Allows you to trigger scripts and commands on the Foreman server at any point in an object's lifecycle in Foreman. This lets you run scripts when a host is created, or finishes provisioning etc.

It enables extension of Foreman's host orchestration so additional tasks can be executed, and can register hooks into standard Rails callbacks for any Foreman object, all with shell scripts.


Please see the Foreman wiki for appropriate instructions:

The gem name is "foreman_hooks".

RPM users can install the "ruby193-rubygem-foreman_hooks" or "rubygem-foreman_hooks" packages.


Hooks are stored in /usr/share/foreman/config/hooks (~foreman/config/hooks) with a subdirectory for the object, then a subdirectory for the event name.




Objects / Models

Every object (or model in Rails terms) in Foreman can have hooks. Check ~foreman/app/models for the full list, but these are the interesting ones:

  • host/managed (or host in Foreman 1.1)
  • report
  • nic/managed
  • hostgroup
  • user

To generate a list of all possible models, issue the following command:

# foreman-rake hooks:objects

and to get events for a listed object (e.g. host/managed):

# foreman-rake hooks:events[host/managed]

Orchestration events

Foreman supports orchestration tasks for hosts and NICs (each network interface) which happen when the object is created, updated and destroyed. These tasks are shown to the user in the UI and if they fail, will automatically trigger a rollback of the action. A rollback is performed as an opposite action (e.g. for DHCP record creation a rollback action is destroy).

To add hooks to these, use these event names:

  • create
  • update
  • destroy

Orchestration hooks can be given a priority (see below), therefore it is possible to order them before or after built-in orchestration steps (before DNS record is created for example).

Rails events

For hooks on anything apart from hosts or NICs (which support orchestration, as above) then the standard Rails events will be needed. These are the most interesting events provided:

  • after_create, before_create
  • after_destroy, before_destroy

Every event has a "before" and "after" hook. For the full list, see the Constants section at the bottom of the ActiveRecord::Callbacks documentation.

The host object has two additional callbacks that you can use:

  • host/managed/after_build triggers when a host is put into build mode (does not trigger upon new host creation, even when build flag is set)
  • host/managed/before_provision triggers when a host completes the OS install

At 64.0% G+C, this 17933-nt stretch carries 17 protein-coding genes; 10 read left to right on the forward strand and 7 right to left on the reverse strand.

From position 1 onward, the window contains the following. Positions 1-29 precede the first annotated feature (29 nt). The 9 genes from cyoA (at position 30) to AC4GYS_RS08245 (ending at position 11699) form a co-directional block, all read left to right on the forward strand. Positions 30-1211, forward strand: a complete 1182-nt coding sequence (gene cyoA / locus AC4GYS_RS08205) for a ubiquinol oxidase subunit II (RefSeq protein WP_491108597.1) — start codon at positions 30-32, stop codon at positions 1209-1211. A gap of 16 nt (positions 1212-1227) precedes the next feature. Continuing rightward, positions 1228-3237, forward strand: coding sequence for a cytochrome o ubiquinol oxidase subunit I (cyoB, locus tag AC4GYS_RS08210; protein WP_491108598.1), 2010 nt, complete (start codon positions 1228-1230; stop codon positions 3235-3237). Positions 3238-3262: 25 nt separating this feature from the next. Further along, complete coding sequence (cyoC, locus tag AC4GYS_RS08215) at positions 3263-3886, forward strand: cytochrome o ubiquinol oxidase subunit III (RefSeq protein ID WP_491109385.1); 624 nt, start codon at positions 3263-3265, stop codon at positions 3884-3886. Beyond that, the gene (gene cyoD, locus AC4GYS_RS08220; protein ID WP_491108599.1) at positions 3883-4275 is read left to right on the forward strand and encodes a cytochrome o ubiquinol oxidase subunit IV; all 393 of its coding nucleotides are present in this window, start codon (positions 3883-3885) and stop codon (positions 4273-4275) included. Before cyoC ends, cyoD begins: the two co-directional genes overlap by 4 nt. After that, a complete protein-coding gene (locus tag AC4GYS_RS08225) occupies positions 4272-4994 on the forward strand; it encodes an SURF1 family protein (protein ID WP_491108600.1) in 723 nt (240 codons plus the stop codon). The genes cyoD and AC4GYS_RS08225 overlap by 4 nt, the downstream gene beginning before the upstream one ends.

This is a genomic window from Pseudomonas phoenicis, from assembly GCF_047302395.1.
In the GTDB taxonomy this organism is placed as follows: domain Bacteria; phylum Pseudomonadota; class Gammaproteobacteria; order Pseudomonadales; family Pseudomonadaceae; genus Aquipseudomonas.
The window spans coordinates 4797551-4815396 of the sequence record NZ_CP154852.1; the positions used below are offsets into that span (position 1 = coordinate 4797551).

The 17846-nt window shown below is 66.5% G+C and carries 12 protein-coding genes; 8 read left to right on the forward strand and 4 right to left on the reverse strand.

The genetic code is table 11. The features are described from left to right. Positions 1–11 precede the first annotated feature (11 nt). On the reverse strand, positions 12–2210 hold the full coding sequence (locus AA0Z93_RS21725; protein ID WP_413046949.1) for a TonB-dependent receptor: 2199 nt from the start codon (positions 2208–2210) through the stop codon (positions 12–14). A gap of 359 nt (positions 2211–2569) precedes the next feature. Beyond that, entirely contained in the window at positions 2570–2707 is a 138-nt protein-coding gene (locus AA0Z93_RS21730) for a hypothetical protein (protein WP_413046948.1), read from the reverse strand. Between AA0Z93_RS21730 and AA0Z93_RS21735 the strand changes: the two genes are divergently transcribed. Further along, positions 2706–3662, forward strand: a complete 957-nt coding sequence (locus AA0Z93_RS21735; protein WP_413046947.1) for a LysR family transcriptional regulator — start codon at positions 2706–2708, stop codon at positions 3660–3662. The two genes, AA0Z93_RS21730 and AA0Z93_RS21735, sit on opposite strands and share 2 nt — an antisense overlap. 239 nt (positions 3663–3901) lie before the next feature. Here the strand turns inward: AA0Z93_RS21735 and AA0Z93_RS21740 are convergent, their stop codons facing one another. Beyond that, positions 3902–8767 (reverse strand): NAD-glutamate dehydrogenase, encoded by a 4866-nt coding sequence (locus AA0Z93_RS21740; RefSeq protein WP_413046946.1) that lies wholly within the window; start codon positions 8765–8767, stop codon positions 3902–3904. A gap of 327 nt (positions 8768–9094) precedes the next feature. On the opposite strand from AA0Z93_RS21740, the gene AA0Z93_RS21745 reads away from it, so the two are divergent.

Execution of hooks

Hooks are executed in the context of the Foreman server, so usually under the foreman user.

The first argument is always the event name, enabling scripts to be symlinked into multiple event directories. The second argument is the string representation of the object that was hooked, e.g. the hostname for a host.

~foreman/config/hooks/host/managed/create/ create

A JSON representation of the hook object will be passed in on stdin. A utility to read this with jgrep is provided in examples/ and sourcing this utility script will be enough for most users. Otherwise, you may want to ensure stdin is closed to prevent pipe buffer from filling.

echo '{"host":{"name":""}}' \
  | ~foreman/config/hooks/host/managed/create/ \

Every hook within the event directory is executed in alphabetical order. For orchestration hooks, an integer prefix in the hook filename will be used as the priority value, so influences where it's done in relation to DNS, DHCP, VM creation and other tasks.

Hook failures and rollback

If a hook fails (non-zero return code), the event is logged. For Rails events, execution of other hooks will continue.

For orchestration events, a failure will halt the action and rollback will occur. If another orchestration action fails, the hook might be called again to rollback its action - in this case the first argument will change as appropriate, so must be obeyed by the script (e.g. a "create" hook will be called with "destroy" if it has to be rolled back later).


Most hooks are triggered during database transaction. This can cause conflicting updates when hook scripts emits database updates via Foreman CLI or API. It is recommended to avoid this behavior and write a Foreman plugin instead.

SELinux notes

When using official installation on Red Hat and Fedora system, note that SELinux is turned on by default and Foreman is running in confined mode. Make sure that hook scripts has the correct context (foreman_hook_t on RHEL7+/Fedora 19+ or bin_t on RHEL6):

restorecon -RvF /usr/share/foreman/config/hooks

Also keep in mind that the script is running confined, therefore some actions might be denied by SELinux. Check audit.log and use audit2allow and other tools when writing scripts.

More resources


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